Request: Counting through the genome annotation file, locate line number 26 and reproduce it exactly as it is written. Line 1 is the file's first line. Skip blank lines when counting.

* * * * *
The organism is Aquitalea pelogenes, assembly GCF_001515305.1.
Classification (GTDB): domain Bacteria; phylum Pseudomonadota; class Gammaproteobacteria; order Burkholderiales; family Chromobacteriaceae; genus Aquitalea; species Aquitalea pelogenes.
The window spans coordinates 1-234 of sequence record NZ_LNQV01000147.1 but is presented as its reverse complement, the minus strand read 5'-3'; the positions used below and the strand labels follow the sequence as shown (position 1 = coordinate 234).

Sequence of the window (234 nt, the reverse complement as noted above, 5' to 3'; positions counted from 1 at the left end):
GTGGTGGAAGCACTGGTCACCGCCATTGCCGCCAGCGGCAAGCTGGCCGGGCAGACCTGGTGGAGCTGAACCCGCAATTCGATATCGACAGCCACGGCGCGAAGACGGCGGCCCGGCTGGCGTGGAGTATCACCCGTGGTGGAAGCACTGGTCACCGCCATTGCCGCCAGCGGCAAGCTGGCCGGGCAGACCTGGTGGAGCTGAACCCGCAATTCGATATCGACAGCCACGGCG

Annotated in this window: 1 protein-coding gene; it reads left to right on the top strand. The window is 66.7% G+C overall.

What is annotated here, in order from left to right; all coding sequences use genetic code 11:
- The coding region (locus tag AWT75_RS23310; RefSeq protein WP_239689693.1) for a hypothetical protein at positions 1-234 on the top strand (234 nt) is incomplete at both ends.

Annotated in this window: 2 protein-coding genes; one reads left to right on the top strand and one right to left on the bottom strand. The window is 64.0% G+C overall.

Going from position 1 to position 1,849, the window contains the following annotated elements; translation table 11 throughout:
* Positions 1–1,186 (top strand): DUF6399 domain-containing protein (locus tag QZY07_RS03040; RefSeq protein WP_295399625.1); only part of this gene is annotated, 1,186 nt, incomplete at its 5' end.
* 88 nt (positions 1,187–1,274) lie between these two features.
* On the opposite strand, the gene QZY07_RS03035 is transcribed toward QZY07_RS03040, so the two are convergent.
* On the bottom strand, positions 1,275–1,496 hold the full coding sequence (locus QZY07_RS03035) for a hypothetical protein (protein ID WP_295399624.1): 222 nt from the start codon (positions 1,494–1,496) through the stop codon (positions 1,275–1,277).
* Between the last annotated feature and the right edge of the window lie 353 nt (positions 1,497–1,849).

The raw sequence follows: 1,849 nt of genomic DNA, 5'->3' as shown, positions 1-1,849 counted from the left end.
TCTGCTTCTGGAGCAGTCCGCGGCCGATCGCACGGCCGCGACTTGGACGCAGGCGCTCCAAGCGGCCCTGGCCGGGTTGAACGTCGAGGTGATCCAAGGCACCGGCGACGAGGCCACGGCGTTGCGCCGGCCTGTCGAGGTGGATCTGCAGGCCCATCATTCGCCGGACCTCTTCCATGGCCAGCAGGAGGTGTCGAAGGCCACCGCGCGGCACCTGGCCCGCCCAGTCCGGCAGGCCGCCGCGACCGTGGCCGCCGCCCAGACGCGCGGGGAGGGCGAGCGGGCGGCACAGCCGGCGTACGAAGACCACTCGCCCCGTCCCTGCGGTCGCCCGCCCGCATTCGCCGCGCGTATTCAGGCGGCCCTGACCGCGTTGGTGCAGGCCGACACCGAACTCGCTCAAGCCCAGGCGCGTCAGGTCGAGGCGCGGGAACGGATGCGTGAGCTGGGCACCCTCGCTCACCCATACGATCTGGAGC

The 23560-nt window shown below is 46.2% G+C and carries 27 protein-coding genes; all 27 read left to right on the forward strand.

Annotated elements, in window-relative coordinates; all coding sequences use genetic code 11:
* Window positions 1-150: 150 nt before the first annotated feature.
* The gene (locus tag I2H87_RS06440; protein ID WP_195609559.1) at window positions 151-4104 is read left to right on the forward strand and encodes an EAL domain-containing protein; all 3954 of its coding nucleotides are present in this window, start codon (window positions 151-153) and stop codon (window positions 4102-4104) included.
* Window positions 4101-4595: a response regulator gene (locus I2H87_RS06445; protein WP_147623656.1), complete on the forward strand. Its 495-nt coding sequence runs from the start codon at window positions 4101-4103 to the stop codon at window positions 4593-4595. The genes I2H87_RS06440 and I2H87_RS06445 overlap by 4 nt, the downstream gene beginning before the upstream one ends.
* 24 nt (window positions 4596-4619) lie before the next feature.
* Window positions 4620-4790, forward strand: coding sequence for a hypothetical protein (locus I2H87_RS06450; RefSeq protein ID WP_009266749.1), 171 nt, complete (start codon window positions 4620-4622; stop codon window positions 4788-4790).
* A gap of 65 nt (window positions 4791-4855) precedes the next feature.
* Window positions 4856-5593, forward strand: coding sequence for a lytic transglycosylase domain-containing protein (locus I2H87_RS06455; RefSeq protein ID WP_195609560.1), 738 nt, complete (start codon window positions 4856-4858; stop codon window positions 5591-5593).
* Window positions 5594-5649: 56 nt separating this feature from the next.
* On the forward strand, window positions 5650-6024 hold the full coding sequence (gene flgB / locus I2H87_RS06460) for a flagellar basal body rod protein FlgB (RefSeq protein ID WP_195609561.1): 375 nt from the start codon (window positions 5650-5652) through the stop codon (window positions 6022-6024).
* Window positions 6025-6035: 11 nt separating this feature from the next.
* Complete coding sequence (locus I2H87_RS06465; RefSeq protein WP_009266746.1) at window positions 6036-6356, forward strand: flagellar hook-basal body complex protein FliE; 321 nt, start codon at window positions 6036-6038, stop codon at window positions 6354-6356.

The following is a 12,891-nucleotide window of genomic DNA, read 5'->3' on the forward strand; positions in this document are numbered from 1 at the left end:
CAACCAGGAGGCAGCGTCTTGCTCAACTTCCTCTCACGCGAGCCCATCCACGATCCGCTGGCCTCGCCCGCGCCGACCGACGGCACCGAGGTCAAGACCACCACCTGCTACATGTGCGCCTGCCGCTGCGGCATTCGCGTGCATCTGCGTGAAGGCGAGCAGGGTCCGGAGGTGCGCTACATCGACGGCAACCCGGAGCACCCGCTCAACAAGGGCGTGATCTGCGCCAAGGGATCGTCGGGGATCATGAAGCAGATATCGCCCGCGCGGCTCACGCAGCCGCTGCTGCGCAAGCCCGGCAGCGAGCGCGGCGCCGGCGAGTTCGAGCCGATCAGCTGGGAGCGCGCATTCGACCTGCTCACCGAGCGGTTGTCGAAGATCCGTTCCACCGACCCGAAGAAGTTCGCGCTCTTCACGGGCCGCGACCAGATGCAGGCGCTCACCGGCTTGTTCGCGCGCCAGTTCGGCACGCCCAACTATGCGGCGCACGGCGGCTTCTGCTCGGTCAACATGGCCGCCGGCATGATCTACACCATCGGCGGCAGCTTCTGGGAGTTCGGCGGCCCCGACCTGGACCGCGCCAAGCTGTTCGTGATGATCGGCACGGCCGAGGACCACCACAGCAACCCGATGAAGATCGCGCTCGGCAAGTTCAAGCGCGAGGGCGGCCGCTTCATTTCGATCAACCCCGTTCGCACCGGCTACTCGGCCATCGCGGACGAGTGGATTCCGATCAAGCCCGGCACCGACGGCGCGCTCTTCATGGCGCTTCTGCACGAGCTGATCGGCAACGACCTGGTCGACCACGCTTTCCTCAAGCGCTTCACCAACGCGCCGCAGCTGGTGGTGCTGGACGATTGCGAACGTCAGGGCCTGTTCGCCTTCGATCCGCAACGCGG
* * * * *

* Window positions 4856-5593, forward strand: coding sequence for a lytic transglycosylase domain-containing protein (locus I2H87_RS06455; RefSeq protein ID WP_195609560.1), 738 nt, complete (start codon window positions 4856-4858; stop codon window positions 5591-5593).